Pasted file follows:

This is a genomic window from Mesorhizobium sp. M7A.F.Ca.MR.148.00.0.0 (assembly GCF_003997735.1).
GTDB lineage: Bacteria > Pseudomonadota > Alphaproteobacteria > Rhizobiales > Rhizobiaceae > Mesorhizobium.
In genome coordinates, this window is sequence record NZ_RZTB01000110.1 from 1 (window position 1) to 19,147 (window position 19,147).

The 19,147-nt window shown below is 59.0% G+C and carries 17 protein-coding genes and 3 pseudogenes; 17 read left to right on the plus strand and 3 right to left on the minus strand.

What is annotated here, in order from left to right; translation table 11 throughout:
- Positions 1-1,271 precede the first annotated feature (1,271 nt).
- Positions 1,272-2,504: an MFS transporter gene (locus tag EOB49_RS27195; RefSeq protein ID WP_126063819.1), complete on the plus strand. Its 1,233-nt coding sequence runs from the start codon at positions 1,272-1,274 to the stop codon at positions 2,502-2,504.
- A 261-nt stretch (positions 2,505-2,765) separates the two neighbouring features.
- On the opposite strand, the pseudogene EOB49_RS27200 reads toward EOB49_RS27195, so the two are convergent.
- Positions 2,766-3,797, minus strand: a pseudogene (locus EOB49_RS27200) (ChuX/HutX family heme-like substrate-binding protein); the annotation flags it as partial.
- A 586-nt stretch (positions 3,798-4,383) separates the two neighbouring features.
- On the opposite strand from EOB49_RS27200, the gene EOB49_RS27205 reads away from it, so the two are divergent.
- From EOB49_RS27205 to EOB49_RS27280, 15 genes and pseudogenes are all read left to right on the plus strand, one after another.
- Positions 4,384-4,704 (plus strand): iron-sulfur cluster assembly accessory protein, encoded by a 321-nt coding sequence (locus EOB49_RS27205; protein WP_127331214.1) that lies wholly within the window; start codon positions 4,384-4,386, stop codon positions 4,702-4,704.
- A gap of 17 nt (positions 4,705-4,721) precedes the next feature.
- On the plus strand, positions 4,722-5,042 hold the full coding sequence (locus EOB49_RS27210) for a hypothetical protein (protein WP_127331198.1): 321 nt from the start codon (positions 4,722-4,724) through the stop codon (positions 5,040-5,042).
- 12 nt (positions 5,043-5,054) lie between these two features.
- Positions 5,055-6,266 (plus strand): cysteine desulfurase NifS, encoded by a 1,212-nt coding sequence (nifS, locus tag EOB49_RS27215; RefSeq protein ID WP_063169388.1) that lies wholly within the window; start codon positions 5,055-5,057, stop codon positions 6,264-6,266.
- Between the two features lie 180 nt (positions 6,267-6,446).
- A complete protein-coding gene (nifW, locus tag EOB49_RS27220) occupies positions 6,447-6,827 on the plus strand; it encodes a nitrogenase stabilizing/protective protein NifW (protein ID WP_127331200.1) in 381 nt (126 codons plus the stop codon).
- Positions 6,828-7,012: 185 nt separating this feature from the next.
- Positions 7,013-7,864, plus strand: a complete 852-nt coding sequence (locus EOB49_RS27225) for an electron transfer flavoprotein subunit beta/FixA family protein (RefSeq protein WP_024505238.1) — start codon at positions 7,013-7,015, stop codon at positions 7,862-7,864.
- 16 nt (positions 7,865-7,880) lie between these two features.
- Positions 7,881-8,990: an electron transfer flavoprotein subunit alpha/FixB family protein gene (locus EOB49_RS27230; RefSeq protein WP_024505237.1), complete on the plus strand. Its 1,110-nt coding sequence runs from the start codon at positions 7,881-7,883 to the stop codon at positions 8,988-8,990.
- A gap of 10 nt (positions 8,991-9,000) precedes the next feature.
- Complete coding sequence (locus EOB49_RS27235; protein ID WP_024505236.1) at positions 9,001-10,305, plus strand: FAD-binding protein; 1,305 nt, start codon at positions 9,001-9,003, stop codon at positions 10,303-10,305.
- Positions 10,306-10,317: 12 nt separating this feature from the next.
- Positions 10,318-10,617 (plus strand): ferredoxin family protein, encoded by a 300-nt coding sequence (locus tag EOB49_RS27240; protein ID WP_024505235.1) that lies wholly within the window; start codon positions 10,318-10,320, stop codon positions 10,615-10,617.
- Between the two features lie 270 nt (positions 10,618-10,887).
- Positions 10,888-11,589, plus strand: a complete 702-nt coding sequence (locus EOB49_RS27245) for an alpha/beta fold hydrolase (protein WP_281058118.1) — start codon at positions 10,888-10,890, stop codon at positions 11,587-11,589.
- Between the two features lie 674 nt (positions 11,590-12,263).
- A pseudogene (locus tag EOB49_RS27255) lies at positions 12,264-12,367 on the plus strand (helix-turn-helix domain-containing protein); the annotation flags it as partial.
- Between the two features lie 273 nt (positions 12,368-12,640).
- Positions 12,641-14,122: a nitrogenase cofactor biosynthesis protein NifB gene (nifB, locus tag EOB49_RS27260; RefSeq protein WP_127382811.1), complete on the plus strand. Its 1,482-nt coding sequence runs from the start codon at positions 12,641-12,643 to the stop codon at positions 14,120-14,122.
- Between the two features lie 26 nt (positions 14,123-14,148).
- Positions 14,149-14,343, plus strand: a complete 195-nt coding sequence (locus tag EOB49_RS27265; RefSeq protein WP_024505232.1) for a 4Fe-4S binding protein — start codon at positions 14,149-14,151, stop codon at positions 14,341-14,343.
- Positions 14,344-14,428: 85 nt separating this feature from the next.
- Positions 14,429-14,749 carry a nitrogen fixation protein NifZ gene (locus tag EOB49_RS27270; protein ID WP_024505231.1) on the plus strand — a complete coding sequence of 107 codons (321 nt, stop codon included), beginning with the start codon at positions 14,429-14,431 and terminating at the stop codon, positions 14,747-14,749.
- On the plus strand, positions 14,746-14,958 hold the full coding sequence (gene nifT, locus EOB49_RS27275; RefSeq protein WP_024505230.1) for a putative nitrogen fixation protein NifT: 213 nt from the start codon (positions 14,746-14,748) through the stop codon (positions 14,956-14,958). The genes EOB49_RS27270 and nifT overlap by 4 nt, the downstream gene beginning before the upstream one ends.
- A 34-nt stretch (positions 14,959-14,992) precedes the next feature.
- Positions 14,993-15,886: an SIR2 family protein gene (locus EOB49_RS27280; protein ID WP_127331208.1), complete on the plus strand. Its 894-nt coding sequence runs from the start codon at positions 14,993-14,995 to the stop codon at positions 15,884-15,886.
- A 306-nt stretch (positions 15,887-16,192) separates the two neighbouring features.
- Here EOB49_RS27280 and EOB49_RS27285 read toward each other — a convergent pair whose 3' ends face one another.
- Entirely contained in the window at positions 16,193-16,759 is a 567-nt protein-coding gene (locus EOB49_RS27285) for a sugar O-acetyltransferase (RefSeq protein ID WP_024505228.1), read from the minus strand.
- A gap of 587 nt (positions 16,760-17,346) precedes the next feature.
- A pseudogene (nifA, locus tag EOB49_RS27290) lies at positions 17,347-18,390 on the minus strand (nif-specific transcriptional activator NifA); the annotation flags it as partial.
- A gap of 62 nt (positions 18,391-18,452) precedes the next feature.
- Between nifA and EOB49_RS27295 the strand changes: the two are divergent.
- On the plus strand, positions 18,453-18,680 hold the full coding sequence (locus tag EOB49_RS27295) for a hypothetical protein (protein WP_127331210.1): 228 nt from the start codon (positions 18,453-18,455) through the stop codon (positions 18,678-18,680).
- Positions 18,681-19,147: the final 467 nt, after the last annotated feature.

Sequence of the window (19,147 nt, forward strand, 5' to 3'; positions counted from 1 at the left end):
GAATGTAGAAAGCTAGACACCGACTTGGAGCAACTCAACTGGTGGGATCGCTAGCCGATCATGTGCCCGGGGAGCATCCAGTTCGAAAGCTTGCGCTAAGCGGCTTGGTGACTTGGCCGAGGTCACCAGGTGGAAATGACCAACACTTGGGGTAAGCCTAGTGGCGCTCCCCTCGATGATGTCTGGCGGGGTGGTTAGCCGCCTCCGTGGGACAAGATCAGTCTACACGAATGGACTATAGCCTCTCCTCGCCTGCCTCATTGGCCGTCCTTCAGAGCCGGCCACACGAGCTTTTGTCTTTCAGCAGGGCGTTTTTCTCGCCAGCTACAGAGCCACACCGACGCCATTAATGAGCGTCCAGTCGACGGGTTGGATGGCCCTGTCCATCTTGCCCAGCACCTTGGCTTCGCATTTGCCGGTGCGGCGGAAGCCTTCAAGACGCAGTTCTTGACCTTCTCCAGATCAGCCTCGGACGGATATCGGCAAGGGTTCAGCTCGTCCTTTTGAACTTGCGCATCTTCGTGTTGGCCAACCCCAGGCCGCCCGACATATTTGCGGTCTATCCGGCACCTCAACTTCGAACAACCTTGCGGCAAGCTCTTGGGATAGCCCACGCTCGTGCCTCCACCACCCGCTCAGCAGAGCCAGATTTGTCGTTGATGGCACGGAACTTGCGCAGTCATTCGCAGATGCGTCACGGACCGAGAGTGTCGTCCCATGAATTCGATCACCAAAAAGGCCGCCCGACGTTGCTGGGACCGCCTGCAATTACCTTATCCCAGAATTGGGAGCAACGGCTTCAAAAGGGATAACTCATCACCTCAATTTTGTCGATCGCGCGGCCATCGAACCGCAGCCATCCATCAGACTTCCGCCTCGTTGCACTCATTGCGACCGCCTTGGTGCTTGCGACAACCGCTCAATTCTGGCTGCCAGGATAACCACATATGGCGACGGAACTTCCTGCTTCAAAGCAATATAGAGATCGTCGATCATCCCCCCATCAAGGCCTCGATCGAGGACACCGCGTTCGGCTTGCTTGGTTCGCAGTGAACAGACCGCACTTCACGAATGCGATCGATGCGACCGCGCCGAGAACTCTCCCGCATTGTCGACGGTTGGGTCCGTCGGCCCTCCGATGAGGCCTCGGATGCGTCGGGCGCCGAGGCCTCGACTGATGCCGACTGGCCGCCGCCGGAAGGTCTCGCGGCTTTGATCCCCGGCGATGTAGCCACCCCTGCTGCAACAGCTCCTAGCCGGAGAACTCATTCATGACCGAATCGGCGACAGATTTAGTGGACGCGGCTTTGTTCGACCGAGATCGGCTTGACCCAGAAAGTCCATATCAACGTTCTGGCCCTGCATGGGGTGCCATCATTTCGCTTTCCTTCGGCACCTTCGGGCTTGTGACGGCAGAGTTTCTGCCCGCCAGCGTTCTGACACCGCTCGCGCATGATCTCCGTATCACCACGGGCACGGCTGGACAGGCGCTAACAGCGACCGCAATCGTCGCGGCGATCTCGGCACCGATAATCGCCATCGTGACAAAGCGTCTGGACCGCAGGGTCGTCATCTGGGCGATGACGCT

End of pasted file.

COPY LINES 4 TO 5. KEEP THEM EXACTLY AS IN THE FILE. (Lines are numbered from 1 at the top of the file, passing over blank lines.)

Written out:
The 19,147-nt window shown below is 59.0% G+C and carries 17 protein-coding genes and 3 pseudogenes; 17 read left to right on the plus strand and 3 right to left on the minus strand.

What is annotated here, in order from left to right; translation table 11 throughout: